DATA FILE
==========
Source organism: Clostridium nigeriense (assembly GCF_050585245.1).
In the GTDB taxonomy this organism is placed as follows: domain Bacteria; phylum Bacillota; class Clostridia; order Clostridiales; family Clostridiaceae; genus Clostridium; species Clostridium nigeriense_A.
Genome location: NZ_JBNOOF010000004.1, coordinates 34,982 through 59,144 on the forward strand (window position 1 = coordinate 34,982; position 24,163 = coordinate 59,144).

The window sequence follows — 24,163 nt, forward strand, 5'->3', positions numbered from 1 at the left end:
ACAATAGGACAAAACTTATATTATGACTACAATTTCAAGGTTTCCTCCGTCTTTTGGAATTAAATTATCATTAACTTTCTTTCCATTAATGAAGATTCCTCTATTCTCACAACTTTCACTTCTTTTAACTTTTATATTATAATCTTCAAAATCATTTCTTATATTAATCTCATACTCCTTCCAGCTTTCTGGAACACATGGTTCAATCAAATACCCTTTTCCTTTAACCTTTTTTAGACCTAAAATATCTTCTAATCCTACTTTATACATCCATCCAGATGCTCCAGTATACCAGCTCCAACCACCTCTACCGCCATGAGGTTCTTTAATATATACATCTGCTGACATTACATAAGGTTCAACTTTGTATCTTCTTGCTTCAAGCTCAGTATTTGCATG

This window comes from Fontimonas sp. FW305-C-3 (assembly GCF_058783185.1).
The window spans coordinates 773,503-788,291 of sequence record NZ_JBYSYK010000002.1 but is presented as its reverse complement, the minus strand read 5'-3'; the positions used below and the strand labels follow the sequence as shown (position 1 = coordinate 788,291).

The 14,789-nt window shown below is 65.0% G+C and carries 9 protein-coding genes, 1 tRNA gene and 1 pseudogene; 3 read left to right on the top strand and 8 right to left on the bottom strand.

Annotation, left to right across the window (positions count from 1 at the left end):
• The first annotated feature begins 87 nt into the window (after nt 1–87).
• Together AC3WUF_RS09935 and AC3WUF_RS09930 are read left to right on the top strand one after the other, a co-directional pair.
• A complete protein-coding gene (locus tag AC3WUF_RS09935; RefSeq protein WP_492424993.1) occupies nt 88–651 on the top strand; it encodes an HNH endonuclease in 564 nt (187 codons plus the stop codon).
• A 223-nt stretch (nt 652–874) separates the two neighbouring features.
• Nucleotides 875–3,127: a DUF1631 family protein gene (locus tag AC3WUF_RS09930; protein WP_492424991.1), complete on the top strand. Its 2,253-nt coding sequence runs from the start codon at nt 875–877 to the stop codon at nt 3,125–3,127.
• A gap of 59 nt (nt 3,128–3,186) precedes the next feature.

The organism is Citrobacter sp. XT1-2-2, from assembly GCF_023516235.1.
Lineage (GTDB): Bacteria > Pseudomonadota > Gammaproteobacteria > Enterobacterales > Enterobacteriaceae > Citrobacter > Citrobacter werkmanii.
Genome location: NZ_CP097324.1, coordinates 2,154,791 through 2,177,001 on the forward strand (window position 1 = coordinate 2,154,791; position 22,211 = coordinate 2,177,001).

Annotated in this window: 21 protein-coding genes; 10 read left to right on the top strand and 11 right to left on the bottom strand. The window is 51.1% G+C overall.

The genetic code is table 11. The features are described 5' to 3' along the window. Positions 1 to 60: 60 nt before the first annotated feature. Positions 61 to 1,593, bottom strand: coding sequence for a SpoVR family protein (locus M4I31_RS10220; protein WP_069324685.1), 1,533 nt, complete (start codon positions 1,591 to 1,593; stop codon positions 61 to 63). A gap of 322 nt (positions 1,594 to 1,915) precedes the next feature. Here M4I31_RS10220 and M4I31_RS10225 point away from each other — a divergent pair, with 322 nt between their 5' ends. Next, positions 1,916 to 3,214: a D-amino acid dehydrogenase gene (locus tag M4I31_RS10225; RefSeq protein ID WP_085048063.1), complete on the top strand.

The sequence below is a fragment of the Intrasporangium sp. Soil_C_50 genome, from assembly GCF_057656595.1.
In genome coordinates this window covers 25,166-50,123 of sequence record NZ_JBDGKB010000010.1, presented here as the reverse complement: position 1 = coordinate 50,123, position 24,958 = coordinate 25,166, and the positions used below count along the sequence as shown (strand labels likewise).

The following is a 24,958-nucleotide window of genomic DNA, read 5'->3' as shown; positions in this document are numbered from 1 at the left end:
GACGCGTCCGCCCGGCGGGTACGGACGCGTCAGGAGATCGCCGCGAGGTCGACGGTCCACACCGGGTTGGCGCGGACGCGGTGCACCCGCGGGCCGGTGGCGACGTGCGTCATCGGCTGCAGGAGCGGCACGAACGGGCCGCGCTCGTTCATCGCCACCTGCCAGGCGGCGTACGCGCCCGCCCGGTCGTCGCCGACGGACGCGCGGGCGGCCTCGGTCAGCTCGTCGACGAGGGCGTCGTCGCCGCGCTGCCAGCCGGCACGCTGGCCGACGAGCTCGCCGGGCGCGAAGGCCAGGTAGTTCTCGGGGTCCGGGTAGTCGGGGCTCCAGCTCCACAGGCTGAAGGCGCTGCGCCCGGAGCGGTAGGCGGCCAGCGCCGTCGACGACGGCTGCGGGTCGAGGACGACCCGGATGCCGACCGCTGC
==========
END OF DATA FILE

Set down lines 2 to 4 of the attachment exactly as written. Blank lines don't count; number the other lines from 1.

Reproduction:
In the GTDB taxonomy this organism is placed as follows: domain Bacteria; phylum Bacillota; class Clostridia; order Clostridiales; family Clostridiaceae; genus Clostridium; species Clostridium nigeriense_A.
Genome location: NZ_JBNOOF010000004.1, coordinates 34,982 through 59,144 on the forward strand (window position 1 = coordinate 34,982; position 24,163 = coordinate 59,144).

The window sequence follows — 24,163 nt, forward strand, 5'->3', positions numbered from 1 at the left end: